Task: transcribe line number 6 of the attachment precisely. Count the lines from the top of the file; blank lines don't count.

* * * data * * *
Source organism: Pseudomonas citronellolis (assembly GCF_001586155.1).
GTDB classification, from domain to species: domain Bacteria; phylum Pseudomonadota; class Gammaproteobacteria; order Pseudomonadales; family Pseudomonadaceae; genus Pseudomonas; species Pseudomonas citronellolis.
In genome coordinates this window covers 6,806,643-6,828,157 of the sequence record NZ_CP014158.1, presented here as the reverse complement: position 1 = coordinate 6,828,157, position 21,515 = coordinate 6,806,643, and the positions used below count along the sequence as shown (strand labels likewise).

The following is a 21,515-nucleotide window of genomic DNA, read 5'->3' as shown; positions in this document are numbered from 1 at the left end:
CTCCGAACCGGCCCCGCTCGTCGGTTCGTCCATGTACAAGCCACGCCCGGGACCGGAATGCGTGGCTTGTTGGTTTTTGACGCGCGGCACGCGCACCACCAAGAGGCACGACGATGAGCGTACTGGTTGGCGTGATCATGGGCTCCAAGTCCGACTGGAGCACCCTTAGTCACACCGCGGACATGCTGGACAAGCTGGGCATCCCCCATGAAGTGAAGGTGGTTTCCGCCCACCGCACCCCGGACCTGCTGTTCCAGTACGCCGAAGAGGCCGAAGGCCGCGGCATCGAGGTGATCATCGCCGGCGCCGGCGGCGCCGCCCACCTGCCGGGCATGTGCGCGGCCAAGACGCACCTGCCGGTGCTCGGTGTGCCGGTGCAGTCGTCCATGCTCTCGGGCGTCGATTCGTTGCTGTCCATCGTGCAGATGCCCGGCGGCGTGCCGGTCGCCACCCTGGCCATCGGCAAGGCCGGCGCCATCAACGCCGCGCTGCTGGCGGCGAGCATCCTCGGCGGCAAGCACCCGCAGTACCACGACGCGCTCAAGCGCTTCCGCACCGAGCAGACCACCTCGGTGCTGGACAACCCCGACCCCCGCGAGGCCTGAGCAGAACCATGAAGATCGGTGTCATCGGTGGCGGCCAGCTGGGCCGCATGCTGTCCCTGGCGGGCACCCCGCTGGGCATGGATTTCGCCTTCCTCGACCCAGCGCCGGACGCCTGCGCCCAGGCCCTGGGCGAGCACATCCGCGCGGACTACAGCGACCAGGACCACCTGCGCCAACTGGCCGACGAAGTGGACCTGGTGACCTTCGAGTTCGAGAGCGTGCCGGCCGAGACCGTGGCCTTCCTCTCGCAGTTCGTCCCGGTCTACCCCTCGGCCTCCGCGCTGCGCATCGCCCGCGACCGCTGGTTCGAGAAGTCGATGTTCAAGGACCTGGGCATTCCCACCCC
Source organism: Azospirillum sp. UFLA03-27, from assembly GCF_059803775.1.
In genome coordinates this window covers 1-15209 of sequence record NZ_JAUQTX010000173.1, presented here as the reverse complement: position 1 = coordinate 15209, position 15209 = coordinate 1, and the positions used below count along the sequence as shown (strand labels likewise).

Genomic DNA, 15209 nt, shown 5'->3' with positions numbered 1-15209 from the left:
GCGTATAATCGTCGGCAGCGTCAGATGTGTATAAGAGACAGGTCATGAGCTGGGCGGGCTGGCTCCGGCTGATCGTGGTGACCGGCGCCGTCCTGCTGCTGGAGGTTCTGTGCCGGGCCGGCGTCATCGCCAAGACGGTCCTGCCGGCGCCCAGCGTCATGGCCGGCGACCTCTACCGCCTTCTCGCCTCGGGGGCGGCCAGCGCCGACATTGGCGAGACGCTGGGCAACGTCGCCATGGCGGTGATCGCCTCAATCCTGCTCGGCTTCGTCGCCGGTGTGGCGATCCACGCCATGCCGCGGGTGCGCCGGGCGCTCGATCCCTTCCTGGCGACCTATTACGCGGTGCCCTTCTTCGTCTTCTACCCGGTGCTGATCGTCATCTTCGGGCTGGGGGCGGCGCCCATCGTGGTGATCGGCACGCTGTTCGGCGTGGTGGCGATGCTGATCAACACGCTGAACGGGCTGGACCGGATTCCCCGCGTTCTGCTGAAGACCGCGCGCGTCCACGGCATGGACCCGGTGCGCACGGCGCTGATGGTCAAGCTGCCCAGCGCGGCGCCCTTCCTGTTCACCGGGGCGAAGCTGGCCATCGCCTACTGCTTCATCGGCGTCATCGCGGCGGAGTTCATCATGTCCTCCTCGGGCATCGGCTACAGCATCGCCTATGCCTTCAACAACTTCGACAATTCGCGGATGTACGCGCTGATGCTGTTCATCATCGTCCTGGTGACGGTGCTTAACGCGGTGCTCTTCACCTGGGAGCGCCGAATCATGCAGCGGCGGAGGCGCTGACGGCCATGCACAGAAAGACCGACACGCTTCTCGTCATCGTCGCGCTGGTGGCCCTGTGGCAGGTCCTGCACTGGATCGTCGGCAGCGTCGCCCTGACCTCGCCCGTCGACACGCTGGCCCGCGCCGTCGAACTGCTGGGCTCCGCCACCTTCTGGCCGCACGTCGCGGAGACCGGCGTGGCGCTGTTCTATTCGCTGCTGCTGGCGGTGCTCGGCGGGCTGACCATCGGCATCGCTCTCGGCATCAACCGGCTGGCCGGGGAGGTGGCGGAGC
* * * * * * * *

Source organism: Azospirillum sp. UFLA03-27, from assembly GCF_059803775.1.